World War II Navy Veteran Gerald Gardner, of Sea Isle City, is shown on January 28 receiving a Quilt of Valor from Liz Barrett, of South Jersey Quilts of Valor.

On January 28, World War II Veteran Gerald Gardner, of Sea Isle City, received a handmade quilt from South Jersey Quilts of Valor Sewing Group. The red-white-and-blue blanket, which was ceremoniously wrapper around the 91-year old during the presentation, helped complete the Quilts of Valor organization’s mission to “cover all combat service members and veterans touched by war with comforting and healing quilts.”

Originally from Pembroke, New Hampshire, Mr. Gardner, more commonly known as “Mr. G,” enlisted in the U.S. Navy in 1943 shortly after graduating from high school.  After a bout with Scarlett Fever during the early part of his naval career, he went on to serve as a diesel mechanic on a Minesweeper tender ship in the Pacific theater, ultimately advancing to the rank of Third Class Petty Officer.

Following World War II, Mr. Gardner attended the University of New Hampshire on the G.I. Bill and earned a degree in Hotel and Restaurant Management. His career in the service industry included work at the Benjamin Franklin Hotel in Philadelphia, serving as Director of Food Services for the Upper Darby (PA) School District, and owning and operating Mr. G’s Little Chef Restaurant at 29th and Spruce Street in Philly.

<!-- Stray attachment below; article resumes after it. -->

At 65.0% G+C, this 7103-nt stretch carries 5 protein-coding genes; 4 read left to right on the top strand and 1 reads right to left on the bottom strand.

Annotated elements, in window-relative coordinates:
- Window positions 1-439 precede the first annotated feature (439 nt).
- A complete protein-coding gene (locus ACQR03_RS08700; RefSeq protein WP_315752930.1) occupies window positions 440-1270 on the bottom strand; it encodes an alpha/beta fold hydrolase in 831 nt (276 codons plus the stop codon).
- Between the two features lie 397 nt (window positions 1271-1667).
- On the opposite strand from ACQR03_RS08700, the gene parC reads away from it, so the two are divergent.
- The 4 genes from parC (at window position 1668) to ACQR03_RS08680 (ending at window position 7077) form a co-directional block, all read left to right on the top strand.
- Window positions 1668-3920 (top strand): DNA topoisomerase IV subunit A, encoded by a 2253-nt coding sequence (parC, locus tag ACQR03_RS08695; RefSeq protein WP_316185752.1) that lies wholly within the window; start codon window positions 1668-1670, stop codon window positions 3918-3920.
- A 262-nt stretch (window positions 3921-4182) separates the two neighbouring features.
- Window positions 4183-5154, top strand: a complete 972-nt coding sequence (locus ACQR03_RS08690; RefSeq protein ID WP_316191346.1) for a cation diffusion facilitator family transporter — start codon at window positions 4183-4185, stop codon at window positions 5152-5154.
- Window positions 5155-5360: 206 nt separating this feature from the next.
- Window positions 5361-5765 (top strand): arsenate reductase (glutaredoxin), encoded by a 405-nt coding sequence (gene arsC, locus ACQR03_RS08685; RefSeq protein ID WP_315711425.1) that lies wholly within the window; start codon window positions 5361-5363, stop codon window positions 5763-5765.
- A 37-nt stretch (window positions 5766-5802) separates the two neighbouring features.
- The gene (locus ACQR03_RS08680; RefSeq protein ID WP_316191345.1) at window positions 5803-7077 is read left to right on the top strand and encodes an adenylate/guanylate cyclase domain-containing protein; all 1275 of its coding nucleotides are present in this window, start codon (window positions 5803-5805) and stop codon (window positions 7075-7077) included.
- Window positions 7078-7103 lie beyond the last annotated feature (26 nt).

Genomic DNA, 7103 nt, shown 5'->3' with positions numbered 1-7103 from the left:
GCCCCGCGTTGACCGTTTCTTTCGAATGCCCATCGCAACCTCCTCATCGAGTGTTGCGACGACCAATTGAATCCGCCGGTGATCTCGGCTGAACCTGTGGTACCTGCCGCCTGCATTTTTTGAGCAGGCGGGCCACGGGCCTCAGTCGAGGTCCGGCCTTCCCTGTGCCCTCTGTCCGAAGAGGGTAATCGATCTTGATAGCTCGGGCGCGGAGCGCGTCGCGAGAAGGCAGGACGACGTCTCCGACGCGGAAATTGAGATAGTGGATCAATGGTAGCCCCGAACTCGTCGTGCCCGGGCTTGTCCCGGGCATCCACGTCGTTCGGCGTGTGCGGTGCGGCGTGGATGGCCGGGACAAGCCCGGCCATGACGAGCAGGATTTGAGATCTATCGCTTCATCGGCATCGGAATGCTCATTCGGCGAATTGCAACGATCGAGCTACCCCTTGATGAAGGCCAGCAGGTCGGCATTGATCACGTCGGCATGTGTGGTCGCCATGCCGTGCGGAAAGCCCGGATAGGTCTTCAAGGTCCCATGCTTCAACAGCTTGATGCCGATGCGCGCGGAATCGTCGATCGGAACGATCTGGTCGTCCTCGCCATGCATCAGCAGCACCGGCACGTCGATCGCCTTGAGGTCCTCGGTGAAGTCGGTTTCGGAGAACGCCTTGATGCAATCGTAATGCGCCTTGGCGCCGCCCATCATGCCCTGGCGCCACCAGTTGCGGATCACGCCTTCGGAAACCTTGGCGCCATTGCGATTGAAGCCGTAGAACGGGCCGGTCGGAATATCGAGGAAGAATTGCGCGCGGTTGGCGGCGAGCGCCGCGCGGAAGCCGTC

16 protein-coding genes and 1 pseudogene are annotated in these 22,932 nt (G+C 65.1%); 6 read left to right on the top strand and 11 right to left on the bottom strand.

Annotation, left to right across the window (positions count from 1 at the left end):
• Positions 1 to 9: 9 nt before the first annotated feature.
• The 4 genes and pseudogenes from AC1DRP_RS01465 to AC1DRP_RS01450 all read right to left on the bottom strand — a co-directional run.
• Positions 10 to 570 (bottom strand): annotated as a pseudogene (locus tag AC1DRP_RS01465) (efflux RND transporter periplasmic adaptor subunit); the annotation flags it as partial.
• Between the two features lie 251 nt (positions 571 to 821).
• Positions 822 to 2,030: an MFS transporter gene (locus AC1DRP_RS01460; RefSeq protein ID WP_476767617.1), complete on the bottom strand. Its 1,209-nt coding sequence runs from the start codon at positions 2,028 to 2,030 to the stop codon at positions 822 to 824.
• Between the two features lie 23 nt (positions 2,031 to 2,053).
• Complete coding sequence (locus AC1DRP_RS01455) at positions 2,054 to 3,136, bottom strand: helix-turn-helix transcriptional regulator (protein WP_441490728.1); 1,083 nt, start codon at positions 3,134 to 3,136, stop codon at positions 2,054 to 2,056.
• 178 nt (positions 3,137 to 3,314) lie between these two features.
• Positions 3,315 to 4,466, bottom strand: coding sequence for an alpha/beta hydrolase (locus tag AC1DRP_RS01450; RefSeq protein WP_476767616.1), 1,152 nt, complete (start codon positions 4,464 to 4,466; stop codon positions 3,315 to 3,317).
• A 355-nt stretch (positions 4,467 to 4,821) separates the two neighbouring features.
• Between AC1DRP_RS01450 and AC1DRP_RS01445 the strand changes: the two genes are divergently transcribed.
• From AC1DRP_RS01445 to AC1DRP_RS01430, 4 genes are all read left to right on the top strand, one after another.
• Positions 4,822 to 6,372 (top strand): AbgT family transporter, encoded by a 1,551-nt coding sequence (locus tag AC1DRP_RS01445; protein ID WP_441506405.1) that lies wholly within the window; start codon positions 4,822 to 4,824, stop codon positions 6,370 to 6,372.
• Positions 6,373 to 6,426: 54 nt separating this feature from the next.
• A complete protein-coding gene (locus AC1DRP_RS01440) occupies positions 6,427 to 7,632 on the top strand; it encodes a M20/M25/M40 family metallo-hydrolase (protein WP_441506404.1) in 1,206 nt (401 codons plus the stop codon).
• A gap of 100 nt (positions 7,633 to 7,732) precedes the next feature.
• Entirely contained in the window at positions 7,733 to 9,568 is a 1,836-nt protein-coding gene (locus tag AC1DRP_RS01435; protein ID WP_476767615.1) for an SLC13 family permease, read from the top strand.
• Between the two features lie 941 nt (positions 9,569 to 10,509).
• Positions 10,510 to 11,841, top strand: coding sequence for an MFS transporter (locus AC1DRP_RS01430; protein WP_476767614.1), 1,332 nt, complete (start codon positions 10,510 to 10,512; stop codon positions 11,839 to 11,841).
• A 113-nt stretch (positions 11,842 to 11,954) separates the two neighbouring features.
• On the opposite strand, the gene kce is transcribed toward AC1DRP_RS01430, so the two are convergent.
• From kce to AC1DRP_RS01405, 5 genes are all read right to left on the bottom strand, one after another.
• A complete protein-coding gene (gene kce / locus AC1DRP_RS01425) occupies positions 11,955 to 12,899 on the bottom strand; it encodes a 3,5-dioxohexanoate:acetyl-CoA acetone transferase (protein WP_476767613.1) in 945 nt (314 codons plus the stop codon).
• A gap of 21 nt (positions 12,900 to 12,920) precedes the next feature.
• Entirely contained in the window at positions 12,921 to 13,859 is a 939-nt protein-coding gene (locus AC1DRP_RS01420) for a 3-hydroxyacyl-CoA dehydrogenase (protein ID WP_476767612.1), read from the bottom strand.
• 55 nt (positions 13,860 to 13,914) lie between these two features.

In 1977, Mr. Gardner and his wife, Mary Anne, moved their family of four from Drexel Hill, PA, to Sea Isle City, where they ran their second Mr. G’s Little Chef Restaurant at 3603 Landis Avenue for twenty years.

On January 28, Liz Barrett, of Upper Township, NJ (far left), presented a Quilt of Valor to World War II Veteran Gerald Gardner, 91, of Sea Isle City. Also shown with the nonagenarian are his wife Mary Anne and daughter Gerri Klein.

For the Quilts of Valor volunteers, serving those who served our nation is its own reward.

“This in an important program, because many of our veterans saw and experienced some awful things,” said Liz Barrett, of South Jersey Quilts of Valor. “Our veterans often put their lives on the line for us, and their families had to make great sacrifices as well. Our quilts are a physical way we can thank them for their service.”

“We are always happy to honor a World War II veteran, because unfortunately each year there are fewer members of The Greatest Generation still with us,” added Ms. Barrett. “Nonetheless, we want to honor all of our veterans – especially our Vietnam vets, many of whom were treated very badly when they returned home. It is not uncommon for veterans to become emotional when they receive their quilts – it’s extremely moving.”

To nominate a veteran to receive a handmade quilt or to make a monetary donation to Quilts of Valor, please visit